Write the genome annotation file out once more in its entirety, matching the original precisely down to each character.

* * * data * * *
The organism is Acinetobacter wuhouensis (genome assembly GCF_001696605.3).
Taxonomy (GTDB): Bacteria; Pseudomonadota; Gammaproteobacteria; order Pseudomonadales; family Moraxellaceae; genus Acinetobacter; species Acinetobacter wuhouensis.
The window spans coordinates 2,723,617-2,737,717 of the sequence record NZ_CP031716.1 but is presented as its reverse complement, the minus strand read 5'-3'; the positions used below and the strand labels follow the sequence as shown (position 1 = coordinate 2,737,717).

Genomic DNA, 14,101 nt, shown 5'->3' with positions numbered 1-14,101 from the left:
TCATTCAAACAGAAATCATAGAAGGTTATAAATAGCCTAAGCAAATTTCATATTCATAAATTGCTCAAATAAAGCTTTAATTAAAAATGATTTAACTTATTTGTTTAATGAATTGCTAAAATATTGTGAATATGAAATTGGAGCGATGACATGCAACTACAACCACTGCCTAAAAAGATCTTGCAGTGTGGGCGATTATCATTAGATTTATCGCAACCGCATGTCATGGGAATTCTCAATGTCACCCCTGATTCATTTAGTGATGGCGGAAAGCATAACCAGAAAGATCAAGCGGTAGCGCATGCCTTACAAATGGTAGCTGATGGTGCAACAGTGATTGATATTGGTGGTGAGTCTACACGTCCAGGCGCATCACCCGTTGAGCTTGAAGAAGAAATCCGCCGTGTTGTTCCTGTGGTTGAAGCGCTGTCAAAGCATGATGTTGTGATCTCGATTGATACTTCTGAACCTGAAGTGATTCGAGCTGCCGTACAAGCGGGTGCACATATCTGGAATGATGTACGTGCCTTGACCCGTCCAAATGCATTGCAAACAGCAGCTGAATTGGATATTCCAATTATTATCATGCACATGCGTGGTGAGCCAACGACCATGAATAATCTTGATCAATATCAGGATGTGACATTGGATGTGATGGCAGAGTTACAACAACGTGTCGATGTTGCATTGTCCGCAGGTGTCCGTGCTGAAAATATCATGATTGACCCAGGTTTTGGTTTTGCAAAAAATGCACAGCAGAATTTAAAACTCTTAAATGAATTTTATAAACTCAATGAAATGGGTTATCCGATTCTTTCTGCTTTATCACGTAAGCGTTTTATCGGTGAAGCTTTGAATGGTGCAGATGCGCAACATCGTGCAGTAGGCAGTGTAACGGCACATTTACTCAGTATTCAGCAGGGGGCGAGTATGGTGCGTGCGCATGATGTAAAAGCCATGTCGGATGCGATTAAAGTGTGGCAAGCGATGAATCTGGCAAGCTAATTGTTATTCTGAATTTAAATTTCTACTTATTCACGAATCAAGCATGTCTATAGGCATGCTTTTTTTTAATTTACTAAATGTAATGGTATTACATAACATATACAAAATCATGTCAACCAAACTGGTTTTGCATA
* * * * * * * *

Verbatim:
The organism is Acinetobacter wuhouensis (genome assembly GCF_001696605.3).
Taxonomy (GTDB): Bacteria; Pseudomonadota; Gammaproteobacteria; order Pseudomonadales; family Moraxellaceae; genus Acinetobacter; species Acinetobacter wuhouensis.
The window spans coordinates 2,723,617-2,737,717 of the sequence record NZ_CP031716.1 but is presented as its reverse complement, the minus strand read 5'-3'; the positions used below and the strand labels follow the sequence as shown (position 1 = coordinate 2,737,717).

Genomic DNA, 14,101 nt, shown 5'->3' with positions numbered 1-14,101 from the left:
TCATTCAAACAGAAATCATAGAAGGTTATAAATAGCCTAAGCAAATTTCATATTCATAAATTGCTCAAATAAAGCTTTAATTAAAAATGATTTAACTTATTTGTTTAATGAATTGCTAAAATATTGTGAATATGAAATTGGAGCGATGACATGCAACTACAACCACTGCCTAAAAAGATCTTGCAGTGTGGGCGATTATCATTAGATTTATCGCAACCGCATGTCATGGGAATTCTCAATGTCACCCCTGATTCATTTAGTGATGGCGGAAAGCATAACCAGAAAGATCAAGCGGTAGCGCATGCCTTACAAATGGTAGCTGATGGTGCAACAGTGATTGATATTGGTGGTGAGTCTACACGTCCAGGCGCATCACCCGTTGAGCTTGAAGAAGAAATCCGCCGTGTTGTTCCTGTGGTTGAAGCGCTGTCAAAGCATGATGTTGTGATCTCGATTGATACTTCTGAACCTGAAGTGATTCGAGCTGCCGTACAAGCGGGTGCACATATCTGGAATGATGTACGTGCCTTGACCCGTCCAAATGCATTGCAAACAGCAGCTGAATTGGATATTCCAATTATTATCATGCACATGCGTGGTGAGCCAACGACCATGAATAATCTTGATCAATATCAGGATGTGACATTGGATGTGATGGCAGAGTTACAACAACGTGTCGATGTTGCATTGTCCGCAGGTGTCCGTGCTGAAAATATCATGATTGACCCAGGTTTTGGTTTTGCAAAAAATGCACAGCAGAATTTAAAACTCTTAAATGAATTTTATAAACTCAATGAAATGGGTTATCCGATTCTTTCTGCTTTATCACGTAAGCGTTTTATCGGTGAAGCTTTGAATGGTGCAGATGCGCAACATCGTGCAGTAGGCAGTGTAACGGCACATTTACTCAGTATTCAGCAGGGGGCGAGTATGGTGCGTGCGCATGATGTAAAAGCCATGTCGGATGCGATTAAAGTGTGGCAAGCGATGAATCTGGCAAGCTAATTGTTATTCTGAATTTAAATTTCTACTTATTCACGAATCAAGCATGTCTATAGGCATGCTTTTTTTTAATTTACTAAATGTAATGGTATTACATAACATATACAAAATCATGTCAACCAAACTGGTTTTGCATA